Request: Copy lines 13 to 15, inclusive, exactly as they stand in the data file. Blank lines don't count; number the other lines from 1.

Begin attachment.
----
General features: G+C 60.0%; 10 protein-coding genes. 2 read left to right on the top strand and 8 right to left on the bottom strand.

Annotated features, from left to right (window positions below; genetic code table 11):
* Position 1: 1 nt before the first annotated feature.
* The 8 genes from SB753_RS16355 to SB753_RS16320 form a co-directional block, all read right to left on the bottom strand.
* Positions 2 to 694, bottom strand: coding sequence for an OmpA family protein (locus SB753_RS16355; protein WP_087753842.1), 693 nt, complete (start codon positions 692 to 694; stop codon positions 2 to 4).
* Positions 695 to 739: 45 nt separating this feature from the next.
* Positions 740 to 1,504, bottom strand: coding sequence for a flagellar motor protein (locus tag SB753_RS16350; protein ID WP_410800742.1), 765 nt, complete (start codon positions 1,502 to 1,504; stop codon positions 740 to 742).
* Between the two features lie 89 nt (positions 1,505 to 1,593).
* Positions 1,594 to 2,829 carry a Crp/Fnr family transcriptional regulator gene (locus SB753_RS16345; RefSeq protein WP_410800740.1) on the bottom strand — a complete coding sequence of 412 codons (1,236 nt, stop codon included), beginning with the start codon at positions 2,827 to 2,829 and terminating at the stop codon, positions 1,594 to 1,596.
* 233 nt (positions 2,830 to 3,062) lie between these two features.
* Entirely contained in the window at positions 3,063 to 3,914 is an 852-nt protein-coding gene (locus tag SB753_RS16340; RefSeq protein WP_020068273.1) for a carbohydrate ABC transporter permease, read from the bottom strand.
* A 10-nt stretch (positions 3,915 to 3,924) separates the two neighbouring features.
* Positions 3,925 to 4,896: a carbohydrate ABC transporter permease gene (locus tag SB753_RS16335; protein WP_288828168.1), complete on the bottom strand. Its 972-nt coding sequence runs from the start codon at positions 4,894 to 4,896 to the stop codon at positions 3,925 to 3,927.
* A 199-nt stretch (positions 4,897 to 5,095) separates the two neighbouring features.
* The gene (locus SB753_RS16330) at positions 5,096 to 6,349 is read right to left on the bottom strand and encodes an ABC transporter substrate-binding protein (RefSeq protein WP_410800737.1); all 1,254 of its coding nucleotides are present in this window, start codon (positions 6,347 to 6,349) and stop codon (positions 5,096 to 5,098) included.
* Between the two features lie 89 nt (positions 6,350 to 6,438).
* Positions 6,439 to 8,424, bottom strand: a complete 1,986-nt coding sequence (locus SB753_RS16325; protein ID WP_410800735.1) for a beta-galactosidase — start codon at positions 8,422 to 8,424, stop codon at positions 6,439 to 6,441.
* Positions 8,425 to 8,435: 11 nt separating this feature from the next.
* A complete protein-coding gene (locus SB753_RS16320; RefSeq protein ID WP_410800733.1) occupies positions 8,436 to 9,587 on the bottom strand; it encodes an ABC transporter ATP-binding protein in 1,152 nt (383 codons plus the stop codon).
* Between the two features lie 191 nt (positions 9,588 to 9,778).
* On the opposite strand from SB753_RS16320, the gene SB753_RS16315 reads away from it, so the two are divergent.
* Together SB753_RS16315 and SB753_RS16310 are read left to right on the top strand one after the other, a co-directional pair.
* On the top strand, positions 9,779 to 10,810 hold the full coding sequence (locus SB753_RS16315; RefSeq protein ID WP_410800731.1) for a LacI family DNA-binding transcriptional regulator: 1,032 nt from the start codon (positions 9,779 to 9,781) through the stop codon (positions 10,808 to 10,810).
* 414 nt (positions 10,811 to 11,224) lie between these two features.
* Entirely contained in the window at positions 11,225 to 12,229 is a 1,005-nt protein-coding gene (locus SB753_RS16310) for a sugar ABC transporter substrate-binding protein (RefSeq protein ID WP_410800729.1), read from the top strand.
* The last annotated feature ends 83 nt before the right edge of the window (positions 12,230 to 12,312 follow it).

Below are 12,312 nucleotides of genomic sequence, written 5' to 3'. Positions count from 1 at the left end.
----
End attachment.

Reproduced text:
* Positions 3,925 to 4,896: a carbohydrate ABC transporter permease gene (locus tag SB753_RS16335; protein WP_288828168.1), complete on the bottom strand. Its 972-nt coding sequence runs from the start codon at positions 4,894 to 4,896 to the stop codon at positions 3,925 to 3,927.
* A 199-nt stretch (positions 4,897 to 5,095) separates the two neighbouring features.
* The gene (locus SB753_RS16330) at positions 5,096 to 6,349 is read right to left on the bottom strand and encodes an ABC transporter substrate-binding protein (RefSeq protein WP_410800737.1); all 1,254 of its coding nucleotides are present in this window, start codon (positions 6,347 to 6,349) and stop codon (positions 5,096 to 5,098) included.